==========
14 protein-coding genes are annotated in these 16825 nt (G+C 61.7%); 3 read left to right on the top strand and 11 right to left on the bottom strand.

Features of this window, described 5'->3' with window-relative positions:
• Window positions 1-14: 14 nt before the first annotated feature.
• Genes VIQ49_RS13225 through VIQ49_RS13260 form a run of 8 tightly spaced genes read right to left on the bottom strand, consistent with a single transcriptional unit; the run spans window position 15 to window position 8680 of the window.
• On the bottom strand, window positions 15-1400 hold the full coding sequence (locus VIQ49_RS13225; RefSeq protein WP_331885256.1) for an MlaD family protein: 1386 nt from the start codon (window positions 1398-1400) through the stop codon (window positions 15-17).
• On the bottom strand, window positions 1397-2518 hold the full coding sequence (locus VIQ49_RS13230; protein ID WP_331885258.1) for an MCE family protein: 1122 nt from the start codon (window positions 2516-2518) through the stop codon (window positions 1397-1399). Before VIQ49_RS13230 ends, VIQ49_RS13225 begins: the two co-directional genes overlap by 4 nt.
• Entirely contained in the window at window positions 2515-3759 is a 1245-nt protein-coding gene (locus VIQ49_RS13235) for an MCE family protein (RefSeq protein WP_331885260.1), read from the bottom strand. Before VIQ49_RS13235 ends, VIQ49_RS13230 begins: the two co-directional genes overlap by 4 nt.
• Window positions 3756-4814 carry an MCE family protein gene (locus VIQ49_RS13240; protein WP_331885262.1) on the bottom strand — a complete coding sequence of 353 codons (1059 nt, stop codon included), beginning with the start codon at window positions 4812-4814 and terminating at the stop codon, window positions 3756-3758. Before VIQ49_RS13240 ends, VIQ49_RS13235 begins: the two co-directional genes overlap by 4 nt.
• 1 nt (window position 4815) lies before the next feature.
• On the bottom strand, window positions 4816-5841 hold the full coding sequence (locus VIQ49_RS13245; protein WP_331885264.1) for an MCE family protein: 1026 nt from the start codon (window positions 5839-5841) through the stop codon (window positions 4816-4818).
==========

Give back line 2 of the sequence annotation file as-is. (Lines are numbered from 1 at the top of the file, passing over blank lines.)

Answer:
Features of this window, described 5'->3' with window-relative positions: